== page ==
Daily Japan Headlines: Tuesday, Sept 20, 2011
Photo Source: Washington Post.
Heavy rains caused floods and road damage in dozens of locations in Nagoya and several other cities, the Aichi prefectural (state) government said.
Television footage showed people wading through water up to their knees in Nagoya, 170 miles (270 kilometers) west of Tokyo. In parts of the city near swollen rivers, rescue workers helped residents evacuate in rubber boats.
ABC Australia: Atomic bomb survivors demand end to nuclear power
Survivors of the Hiroshima and Nagasaki atomic bomb attacks have joined calls to wean Japan off its reliance of nuclear energy after the meltdowns at Fukushima sparked by this year’s tsunami.
Japan’s new prime minister is set to tell the United Nations this week that his country must continue to rely on nuclear power, despite the meltdowns at the Fukushima nuclear plant.
Typhoon Roke brought evacuation orders and fears of floods to Nagoya city in central Japan today as it approached the main island of Honshu on a course toward the crippled Fukushima Dai-Ichi nuclear plant.
More than 1 million people in Nagoya have been advised to evacuate because of Roke and almost 80,000 have been ordered to leave due to flood risk, said Katsuya Kobayashi in the city’s disaster prevention center.
Japan has been hit by a strong typhoon that has inflicted deaths and injuries and flooded large areas.
Japanese land-price drop slowed for the second year, helped by housing demand before the March 11 earthquake that was driven by tax incentives for home buyers amid low interest rates, a government report showed.
The nationwide average price dropped 3.4 percent as of July 1, compared with a 3.7 percent decline a year earlier, the Ministry of Land, Infrastructure, Transport and Tourism said in a report released today. In 2009, prices dropped 4.4 percent. Prices were affected by the record temblor in the Tokyo and Nagoya areas, while declines eased in Osaka areas due to increased demand for conveniently located residential neighborhoods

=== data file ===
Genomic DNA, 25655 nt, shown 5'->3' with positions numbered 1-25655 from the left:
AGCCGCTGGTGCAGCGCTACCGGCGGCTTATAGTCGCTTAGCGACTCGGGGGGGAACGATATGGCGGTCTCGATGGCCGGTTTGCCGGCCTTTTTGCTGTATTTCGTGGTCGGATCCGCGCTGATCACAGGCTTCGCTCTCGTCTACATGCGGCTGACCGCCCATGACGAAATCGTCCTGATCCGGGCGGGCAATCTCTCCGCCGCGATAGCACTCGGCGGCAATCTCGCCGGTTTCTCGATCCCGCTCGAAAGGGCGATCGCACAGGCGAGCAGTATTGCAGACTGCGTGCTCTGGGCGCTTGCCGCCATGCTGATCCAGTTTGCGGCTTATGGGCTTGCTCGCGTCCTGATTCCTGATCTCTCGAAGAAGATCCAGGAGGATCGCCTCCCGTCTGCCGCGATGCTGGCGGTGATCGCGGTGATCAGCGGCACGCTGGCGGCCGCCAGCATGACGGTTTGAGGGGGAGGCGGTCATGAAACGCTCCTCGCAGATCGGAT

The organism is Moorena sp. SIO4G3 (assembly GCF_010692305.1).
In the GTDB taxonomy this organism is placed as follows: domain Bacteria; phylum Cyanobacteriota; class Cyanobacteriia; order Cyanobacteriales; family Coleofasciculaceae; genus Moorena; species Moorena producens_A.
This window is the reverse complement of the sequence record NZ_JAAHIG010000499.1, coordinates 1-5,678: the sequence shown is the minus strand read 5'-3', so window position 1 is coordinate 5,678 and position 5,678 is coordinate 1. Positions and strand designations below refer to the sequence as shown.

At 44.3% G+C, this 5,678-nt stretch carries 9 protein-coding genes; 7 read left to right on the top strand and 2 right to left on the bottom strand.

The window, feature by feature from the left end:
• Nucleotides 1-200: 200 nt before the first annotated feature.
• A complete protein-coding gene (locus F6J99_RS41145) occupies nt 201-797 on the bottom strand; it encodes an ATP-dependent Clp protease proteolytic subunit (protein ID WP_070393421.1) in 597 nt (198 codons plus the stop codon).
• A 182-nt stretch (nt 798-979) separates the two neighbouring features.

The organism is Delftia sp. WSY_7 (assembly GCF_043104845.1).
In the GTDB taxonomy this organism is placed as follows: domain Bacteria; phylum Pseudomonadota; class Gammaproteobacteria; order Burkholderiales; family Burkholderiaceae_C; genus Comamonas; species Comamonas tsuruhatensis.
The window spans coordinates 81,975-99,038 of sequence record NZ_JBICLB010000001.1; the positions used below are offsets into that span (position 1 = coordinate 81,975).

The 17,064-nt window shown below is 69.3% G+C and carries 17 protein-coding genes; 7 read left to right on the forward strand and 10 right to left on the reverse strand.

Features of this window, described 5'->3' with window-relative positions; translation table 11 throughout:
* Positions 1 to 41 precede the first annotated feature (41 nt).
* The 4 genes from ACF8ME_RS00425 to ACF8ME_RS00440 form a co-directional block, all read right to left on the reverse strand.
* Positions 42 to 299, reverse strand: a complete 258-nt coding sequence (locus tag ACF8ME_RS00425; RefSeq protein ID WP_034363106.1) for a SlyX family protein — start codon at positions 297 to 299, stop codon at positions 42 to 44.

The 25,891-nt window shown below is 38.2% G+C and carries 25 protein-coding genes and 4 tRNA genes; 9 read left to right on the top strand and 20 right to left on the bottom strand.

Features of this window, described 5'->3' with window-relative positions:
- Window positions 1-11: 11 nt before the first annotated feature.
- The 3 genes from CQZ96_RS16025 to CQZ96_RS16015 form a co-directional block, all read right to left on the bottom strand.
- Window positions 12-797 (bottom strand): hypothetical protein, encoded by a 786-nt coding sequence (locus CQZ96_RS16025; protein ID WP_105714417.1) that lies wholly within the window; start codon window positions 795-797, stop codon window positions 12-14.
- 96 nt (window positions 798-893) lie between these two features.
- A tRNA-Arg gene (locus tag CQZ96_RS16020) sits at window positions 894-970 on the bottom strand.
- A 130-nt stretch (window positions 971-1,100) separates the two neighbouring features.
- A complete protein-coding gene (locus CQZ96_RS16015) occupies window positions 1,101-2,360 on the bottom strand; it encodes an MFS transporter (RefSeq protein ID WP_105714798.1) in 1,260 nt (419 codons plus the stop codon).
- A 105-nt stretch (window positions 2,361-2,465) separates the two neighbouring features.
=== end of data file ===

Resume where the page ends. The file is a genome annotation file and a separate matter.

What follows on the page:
A Japanese government minister says his country plans to bring water temperatures under control at the reactors of the tsunami-stricken Fukushima nuclear plant by the end of this year.
Goshi Hosono’s announcement confirmed plans from Japan giving a rough time frame for “Step 2” of the cleanup at the plant. Lowering temperatures below the boiling point at the reactors would reduce the danger of further meltdown and release of additional radioactivity from the fuel rods inside.
Like many Japanese young women, Takako Suzuki says the first thing she does most days is think about who her next boyfriend should be. Her choices: a cute millionaire, a butler or a samurai.
Whether playing the role of a teenager who fantasizes about her five rich housemates or flirting with a civil-war warrior, Suzuki says she can’t get enough of “otome” Japanese romance games geared toward women. Suzuki, who says she once played 10 different titles concurrently, buys credit from Gree Inc. (3632) to pamper her avatar with virtual clothes or shoes and purchase tickets for additional game chapters.
The Tokyo Game Show 2011 closed yesterday with not too many spectacular announcements, but several interesting games were on display. Japan’s Computer Entertainment Supplier’s Association (CESA) asked the 222.668 attendees of the show this year what their favorite titles were.
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